Idris Elba’s five by five is an important introduction to new talent

idris elba bbc three five by five georgina campbell short film young talent hd kate herron

In some respects, there’s a feeling that these films aren’t exactly as groundbreaking as they seem to position themselves as; primarily, I was reminded of Channel 4’s excellent anthology series Banana, which you could argue shares the same general intent as this project, but was able to realise it much more effectively. Really, when watching five by five you wish that there had been a little more to it; each instalment feels almost like a tease, more of a pitch towards what could have been than necessarily satisfying in their own right.

And yet by the same token that feels like an entirely unfair way to categorise these short films, because at the end of the day, what they’ve achieved is manifestly more important than what they actually are. A showcase for up and coming young voices, they’re going to prove meaningful starting points for the actors and writers involved in the series – an attempt to address the paucity of diverse voices, for lack of a better word, in the production of television, if not so much in terms of telling those stories. It’s in this way that five by five makes its real steps towards exploring identity – by introducing us to these new talents.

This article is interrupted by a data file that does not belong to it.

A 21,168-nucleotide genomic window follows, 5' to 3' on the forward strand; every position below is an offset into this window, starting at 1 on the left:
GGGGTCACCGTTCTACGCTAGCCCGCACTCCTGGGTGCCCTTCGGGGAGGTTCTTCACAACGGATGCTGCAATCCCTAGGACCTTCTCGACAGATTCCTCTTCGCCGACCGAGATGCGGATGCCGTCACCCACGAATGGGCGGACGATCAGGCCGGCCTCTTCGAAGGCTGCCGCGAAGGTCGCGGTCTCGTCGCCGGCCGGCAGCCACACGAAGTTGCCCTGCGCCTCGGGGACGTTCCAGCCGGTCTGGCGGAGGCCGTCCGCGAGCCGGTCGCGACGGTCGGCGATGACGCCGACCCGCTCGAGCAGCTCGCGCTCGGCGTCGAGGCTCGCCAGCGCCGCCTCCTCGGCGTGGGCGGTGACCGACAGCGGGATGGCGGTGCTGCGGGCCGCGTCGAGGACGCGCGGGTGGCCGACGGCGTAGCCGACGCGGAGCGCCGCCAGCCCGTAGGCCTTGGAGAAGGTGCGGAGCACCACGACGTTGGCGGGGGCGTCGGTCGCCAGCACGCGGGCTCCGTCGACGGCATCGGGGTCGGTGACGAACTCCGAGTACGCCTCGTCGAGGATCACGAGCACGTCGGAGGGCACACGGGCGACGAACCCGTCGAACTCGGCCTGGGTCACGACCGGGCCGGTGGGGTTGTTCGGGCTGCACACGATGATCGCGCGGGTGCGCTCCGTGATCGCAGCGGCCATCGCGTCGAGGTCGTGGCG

I wrote a little bit about five by five, BBC Three’s new series of short films. I think I might write about them a little more, because I do still have some thoughts on them.

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Moon Knight can be Marvel Netflix’s answer to Legion

moon knight legion netflix marvel the defenders iron fist

Moon Knight is often criticised as being an “ersatz Batman”, which gives you some idea of the more surface level attributes of the character, but in fact it’s rather more complicated than that; a character who maintains a series of different personas (Moon Knight, Marc Spector, Steven Grant, Jake Lockley, etc) to help him fight crime, Moon Knight is a superhero with a dissociative identity disorder.